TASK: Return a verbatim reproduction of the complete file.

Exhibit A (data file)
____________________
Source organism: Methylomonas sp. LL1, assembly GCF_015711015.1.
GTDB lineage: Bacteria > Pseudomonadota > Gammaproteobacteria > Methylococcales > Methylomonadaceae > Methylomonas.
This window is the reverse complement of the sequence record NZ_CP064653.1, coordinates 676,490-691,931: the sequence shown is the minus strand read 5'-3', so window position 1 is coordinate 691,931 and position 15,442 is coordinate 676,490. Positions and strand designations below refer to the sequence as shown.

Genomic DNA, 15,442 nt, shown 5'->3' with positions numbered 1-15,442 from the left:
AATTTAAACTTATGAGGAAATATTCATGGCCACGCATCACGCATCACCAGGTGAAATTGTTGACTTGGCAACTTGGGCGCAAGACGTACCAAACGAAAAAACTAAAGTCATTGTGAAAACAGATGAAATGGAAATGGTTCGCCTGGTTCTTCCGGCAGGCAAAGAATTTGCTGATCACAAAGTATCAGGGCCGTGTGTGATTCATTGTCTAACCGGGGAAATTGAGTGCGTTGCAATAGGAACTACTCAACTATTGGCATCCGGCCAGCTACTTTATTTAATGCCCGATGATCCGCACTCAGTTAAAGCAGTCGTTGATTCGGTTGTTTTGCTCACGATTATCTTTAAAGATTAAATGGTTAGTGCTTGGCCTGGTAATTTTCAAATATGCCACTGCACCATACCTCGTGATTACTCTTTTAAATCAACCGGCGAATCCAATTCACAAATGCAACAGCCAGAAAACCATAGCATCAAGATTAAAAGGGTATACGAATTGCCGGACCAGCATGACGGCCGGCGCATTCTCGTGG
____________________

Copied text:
Source organism: Methylomonas sp. LL1, assembly GCF_015711015.1.
GTDB lineage: Bacteria > Pseudomonadota > Gammaproteobacteria > Methylococcales > Methylomonadaceae > Methylomonas.
This window is the reverse complement of the sequence record NZ_CP064653.1, coordinates 676,490-691,931: the sequence shown is the minus strand read 5'-3', so window position 1 is coordinate 691,931 and position 15,442 is coordinate 676,490. Positions and strand designations below refer to the sequence as shown.

Genomic DNA, 15,442 nt, shown 5'->3' with positions numbered 1-15,442 from the left:
AATTTAAACTTATGAGGAAATATTCATGGCCACGCATCACGCATCACCAGGTGAAATTGTTGACTTGGCAACTTGGGCGCAAGACGTACCAAACGAAAAAACTAAAGTCATTGTGAAAACAGATGAAATGGAAATGGTTCGCCTGGTTCTTCCGGCAGGCAAAGAATTTGCTGATCACAAAGTATCAGGGCCGTGTGTGATTCATTGTCTAACCGGGGAAATTGAGTGCGTTGCAATAGGAACTACTCAACTATTGGCATCCGGCCAGCTACTTTATTTAATGCCCGATGATCCGCACTCAGTTAAAGCAGTCGTTGATTCGGTTGTTTTGCTCACGATTATCTTTAAAGATTAAATGGTTAGTGCTTGGCCTGGTAATTTTCAAATATGCCACTGCACCATACCTCGTGATTACTCTTTTAAATCAACCGGCGAATCCAATTCACAAATGCAACAGCCAGAAAACCATAGCATCAAGATTAAAAGGGTATACGAATTGCCGGACCAGCATGACGGCCGGCGCATTCTCGTGG